Let the garlic cool a little while if it’s too hot to handle. Peel or squeeze the cloves and place into a bowl. When you have accumulated enough, add a small amount of olive oil and mash. Add a little more oil until you reach a spreadable consistency, then season with salt to taste. Spread this thickly on whole wheat bread placed on the previously used baking sheet. Place in oven until somewhat browned, maybe 8-10 minutes.

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Chocolate-Covered Garlic

One of the things I like to make when I have a bunch of garlic that needs using is chocolate-covered garlic. I started making these last year after I had a number of bulbs that were damaged during harvest or otherwise unfit to sell or replant. Being a garlic fan, I had little doubt that these would be good. I was surprised at how mild the garlic flavor was, though. I brought them to a potluck and no one was able to guess until someone looked inside of one. Her first guess was a white bean, but after a little longer she figured it out.

I usually just make these with semi-sweet chocolate chips, but I experimented with making the first batch with 70% dark chocolate. I threw some hazelnuts on for the heck of it, too. I’ve done fresh mint before, but that overpowered the rest of the flavor. They can be made with raw garlic, too, but my Russian Red garlic is hot and the result is quite intense.

Chocolate-Covered Garlic Recipe

Peel as much garlic as you think you’ll be able to consume and then peel some more. Throw it in a sauce pan or small pot, cover with water, and bring to a boil. Boil gently until cloves soften, around 8-10 minutes. Drain off water. Remove garlic from pan, then pat dry with a towel. Wipe the pan dry.

Heat your chocolate in the same pan over a low heat until it’s completely melted, stirring constantly to prevent burning. Remove from heat and add one or more garlic cloves at a time. Stir individual cloves around until coated to preference, then place on waxed paper or if you don’t mind being messy, use whatever plate, baking sheet, or other surface and accept you might have to scrape some chocolate off later. Cover with any desired toppings and let cool until firm.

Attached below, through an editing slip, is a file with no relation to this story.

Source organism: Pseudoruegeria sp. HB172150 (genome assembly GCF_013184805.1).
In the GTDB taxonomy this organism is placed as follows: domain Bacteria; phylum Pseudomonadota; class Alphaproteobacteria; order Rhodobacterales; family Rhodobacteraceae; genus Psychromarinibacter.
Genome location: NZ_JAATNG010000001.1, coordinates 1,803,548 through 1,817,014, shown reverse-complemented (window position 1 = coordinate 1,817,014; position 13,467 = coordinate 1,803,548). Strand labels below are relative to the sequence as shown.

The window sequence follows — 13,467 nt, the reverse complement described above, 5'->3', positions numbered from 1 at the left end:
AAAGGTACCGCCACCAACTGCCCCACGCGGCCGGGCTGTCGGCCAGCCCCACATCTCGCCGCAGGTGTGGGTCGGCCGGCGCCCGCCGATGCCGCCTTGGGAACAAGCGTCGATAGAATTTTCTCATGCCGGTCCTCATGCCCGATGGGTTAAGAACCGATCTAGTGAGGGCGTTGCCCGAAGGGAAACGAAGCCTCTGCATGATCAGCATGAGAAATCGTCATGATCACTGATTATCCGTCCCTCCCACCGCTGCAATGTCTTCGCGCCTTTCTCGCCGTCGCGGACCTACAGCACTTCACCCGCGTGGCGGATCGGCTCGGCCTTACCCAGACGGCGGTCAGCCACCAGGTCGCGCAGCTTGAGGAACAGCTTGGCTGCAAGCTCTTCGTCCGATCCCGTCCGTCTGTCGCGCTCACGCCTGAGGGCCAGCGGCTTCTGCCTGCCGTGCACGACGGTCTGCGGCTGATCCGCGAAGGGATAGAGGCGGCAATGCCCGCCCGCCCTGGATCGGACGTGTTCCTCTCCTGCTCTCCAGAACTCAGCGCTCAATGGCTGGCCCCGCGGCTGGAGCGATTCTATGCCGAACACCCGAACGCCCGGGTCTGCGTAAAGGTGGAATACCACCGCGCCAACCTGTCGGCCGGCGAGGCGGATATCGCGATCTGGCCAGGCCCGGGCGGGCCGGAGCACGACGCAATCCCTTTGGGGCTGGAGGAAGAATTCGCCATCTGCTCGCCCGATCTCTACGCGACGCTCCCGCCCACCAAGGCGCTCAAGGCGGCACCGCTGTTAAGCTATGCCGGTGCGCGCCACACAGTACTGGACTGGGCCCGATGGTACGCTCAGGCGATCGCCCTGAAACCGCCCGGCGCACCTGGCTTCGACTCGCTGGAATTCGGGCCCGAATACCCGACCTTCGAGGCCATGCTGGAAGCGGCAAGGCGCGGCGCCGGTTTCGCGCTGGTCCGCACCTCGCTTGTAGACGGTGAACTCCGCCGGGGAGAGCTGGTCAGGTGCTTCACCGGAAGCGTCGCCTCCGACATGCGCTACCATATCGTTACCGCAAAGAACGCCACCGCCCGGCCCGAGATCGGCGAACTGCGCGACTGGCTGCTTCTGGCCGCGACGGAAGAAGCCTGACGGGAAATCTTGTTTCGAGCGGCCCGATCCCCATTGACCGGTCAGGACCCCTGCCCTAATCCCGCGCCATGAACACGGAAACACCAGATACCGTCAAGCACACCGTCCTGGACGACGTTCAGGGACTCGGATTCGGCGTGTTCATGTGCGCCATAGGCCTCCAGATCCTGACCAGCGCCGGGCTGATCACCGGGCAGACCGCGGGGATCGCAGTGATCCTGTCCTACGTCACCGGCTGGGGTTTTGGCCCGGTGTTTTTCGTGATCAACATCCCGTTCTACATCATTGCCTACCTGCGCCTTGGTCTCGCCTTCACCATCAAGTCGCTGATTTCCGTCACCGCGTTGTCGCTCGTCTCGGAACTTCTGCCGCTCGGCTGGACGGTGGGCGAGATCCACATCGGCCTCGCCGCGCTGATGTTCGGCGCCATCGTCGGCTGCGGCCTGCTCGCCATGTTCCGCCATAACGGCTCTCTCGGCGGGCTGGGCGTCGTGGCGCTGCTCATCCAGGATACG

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Stir-fried Veggie Wraps and Spinach-Walnut Salad with Tangy Miso-French Dressing

In order to put something in the sourdough wraps I made yesterday, Margaret and I┬ástir-fried┬ásome veggies up. It’s a dish that had been made frequently a number of years ago, but was until recently forgotten. Back then it was a way to use up a bunch of vegetables on the verge of rotting after their rescue from the dumpster. Now, it’s a way of using up a bunch of vegetables we grew or that were at least fresh when we got them, but are at risk of rotting nonetheless. The scale has been greatly reduced, since there isn’t a whole community of people to feed, and now uses sourdough instead of some sort of tortilla/flatbread.

This has really always been Margaret’s dish to make and all I did this time was stir and add some seasoning. This version was basically just garlic, potatoes, carrots, green pepper, and tomato, seasoned with cumin, black pepper, and soy sauce and stir-fried in oil until everything is good and soft (or soft enough for your level of hunger).

To go with this, Margaret made a salad of spinach, walnuts, and tomatoes while I made an extra garlicky version of the Tangy Miso-French Dressing from The Book of Miso. I’ve made at least a few dressings from that book and they’ve all been good. I used South River‘s Chickpea Miso for this one.

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Whole Wheat Sourdough Wraps

I was originally planning on making focaccia, but getting called into work changed those plans, so I decided to make sourdough wraps instead. They are the first bread I began making after starting a sourdough culture again this summer. I loved them so much the first time I made them, I thought that I’d be happy with just making them and not even bothering with regular loaves. I’ve expanded my horizons, but these things are very versatile and yummy. The fact that they’re quite resistant to tearing when rolled up is a nice bonus, too.

It’d be a bit much to give the whole recipe for making these things, especially now that I’m trying to get this done before the end of Day 1 of Vegan MoFo. I will, however, recommend a great independently-published book on sourdoughs written by a vegan with the focus on truly whole wheat bread, not those all-purpose and whole wheat combination ones. The book is Wild Bread: Hand-baked sourdough artisan breads in your own kitchen by Lisa Rayner. I also have her book on canning, which is a very informative read.

These wraps use her basic artisan dough formula that can be made into a number of different breads. I only use half the salt and it turns out good. This results in a baker’s formula of Whole Wheat Flour 100%, Water 75%, and Salt 0.9%. In actuality, it might be a little bit drier of a dough than that, depending on how much flour is used in rolling the things out.

Tomorrow, I’ll get around to making a filling of some sort to put in them. Tonight, peanut butter had to suffice.